When an east coast 'Jersey girl' moves west to her new 'home on the range' in Albuquerque, it does not take long to figure out that 'they do things differently' in New Mexico. A compilation of firmly tongue-in-cheek vignettes regarding life in New Mexico, this book invites the reader to take a rollicking road trip through a state filled with weird wonders, colorful characters and a landscape straight out of a roadrunner cartoon!
My Albu-Quirky Journals
There was something inherently comical about moving from my home state of New Jersey to my new ‘home on the range’ in Albuquerque New Mexico. After all, I was moving from a state that has perpetually been the butt of comedian’s jokes, to a state that was generally not even recognized as an actual state at all by a large portion of the US population. Leastways, that was my conclusion after enduring some very odd questions by the folks I informed of my impending move. Most responded with such inane queries and remarks as, “Do you need a passport or a visa to move there?”, “Will you have dual citizenship then?”, “You’ll have to get some sort of work permit or ‘green card’ to get a job there…”, “Better brush up on your Spanish!”, and the inevitable caution, ‘Don’t drink the water!”. The most disturbing thing was that all of these comments and questions came from adults whom I had hitherto considered to be intelligent, well-educated individuals and…. they weren’t kidding!
Since that time I have read numerous stories published in New Mexico magazine that detail the problems faced by traveling New Mexicans trying to convince the rest of the country that they’re NOT ‘foreigners‘. There have been instances of New Mexican tourists trying to cash travelers checks drawn on their Albuquerque bank and being told by some bank in Ohio that they don’t accept foreign checks. It seems that if you’re from New Mexico and travel anywhere outside of the immediately surrounding states, you need to bring a map of the US with you to prove that New Mexico is a part of the USA…. And even then, you and your map will likely be met with some skepticism. It’s probably the reason why New Mexico is the only state in the union I know of that actually has to put ‘USA’ on their license plates.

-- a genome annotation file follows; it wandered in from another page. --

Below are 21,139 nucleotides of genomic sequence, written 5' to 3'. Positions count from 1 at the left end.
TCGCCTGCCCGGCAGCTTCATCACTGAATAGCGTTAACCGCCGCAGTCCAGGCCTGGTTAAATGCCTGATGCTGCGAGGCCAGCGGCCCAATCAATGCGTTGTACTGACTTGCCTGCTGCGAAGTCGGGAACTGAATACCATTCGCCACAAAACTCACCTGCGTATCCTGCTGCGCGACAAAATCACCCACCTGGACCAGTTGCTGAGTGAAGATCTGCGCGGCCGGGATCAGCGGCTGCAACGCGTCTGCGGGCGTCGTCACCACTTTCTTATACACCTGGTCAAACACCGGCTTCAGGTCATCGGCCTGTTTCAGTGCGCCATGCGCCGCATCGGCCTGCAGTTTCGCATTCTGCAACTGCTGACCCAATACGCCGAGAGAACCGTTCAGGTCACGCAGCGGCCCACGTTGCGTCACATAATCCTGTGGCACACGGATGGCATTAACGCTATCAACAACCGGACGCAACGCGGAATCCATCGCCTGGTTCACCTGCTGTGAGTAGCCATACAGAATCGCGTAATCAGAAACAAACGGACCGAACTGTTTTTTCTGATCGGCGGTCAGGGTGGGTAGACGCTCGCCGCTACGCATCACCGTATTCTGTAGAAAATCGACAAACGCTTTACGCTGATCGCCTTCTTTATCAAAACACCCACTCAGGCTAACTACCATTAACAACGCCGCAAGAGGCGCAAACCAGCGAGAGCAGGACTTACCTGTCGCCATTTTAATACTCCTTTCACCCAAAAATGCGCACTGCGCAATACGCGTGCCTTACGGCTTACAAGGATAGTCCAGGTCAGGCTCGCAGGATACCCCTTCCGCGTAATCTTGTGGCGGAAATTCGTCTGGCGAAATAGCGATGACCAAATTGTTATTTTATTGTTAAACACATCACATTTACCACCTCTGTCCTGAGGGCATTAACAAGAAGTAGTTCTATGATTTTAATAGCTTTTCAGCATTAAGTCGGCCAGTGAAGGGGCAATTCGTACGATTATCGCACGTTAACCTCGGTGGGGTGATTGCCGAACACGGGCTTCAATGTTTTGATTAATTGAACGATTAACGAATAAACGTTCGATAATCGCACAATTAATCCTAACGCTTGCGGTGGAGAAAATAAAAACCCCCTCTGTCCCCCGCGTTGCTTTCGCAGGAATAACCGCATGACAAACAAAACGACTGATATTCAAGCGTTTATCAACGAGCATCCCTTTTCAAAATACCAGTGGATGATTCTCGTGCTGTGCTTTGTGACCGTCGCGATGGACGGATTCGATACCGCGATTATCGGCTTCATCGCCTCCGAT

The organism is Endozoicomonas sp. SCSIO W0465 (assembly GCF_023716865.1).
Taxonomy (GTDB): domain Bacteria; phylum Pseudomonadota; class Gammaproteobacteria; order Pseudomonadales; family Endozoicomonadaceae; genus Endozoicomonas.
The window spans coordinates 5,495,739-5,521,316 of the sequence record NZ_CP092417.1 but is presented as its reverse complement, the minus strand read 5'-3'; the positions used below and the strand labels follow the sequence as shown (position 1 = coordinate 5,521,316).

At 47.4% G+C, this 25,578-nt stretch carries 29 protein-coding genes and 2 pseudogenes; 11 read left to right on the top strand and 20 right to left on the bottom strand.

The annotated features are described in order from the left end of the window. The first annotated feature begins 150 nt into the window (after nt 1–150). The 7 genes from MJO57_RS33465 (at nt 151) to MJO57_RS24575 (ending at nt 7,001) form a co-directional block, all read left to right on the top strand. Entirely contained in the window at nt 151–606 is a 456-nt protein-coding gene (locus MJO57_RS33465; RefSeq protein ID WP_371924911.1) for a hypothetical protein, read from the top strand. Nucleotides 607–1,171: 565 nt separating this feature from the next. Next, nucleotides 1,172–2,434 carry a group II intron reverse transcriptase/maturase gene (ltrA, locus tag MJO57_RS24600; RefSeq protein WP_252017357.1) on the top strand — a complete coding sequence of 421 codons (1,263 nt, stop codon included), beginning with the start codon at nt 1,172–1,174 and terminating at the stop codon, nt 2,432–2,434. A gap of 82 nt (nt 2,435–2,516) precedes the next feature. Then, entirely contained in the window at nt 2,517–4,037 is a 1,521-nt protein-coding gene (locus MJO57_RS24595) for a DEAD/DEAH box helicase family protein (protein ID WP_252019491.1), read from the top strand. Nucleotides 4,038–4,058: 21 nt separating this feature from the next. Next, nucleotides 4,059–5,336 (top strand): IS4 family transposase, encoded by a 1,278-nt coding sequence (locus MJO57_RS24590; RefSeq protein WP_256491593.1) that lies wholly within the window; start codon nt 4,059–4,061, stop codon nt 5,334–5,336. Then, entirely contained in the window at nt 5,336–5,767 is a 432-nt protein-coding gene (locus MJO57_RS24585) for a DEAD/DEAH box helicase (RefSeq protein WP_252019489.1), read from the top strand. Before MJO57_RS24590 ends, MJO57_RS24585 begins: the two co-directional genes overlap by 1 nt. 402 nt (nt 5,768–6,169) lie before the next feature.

At least my boss was a bit more savvy than most, but still questioned my sanity, asking “Why would you want to move to a place that Bugs Bunny makes fun of in his cartoons?”. (You know… the ones where he’s burrowing his way to Pismo beach, ends up in the wrong place and ruefully comments, “I knew I shoulda taken that left turn at Albuquerque!”). My boss went on to verbally paint an Easterner’s typically bleak view of what he envisioned Albuquerque and New Mexico to be like… a dry, dusty, treeless wasteland, nothing but baked earth and scrawny cacti and herds of tumbleweeds rolling down the streets.
Well… a lot of it is dry and dusty, but it’s certainly not entirely devoid of trees or other greenery. There are plenty of trees in the higher mountain elevations and along the twisting Rio Grande. Here in Albuquerque, the Sandia Mountains rise majestically to the east and the horizon seems to go on forever in all directions. Blue skies that are almost surrealistic in their vivid hue are punctuated by puffy white clouds and colorful hot air balloons. Far from being a wasteland, New Mexico in general and Albuquerque in particular is quite picturesque. However, I must admit that the first thing we saw as we drove into town for the first time was… yep… a tumbleweed rolling nonchalantly down the main street.
What follows are the bemused observations of a bewildered transplanted Easterner in regards to life here in New Mexico. There was definitely a good deal of culture-shock involved, which generally resulted in many a shaking head and incredulous wide-eyed stare as we mumbled under our breaths, ‘They sure do things differently in New Mexico’. In fact, that has become my and my family’s ongoing mantra as we attempt to make sense of and fit into the lifestyle and culture of our new home.
So come along for the ride… hopefully you’ll find it to be an interesting trip. Oh, and keep an eye out for those pesky tumbleweeds….they like to play out in traffic!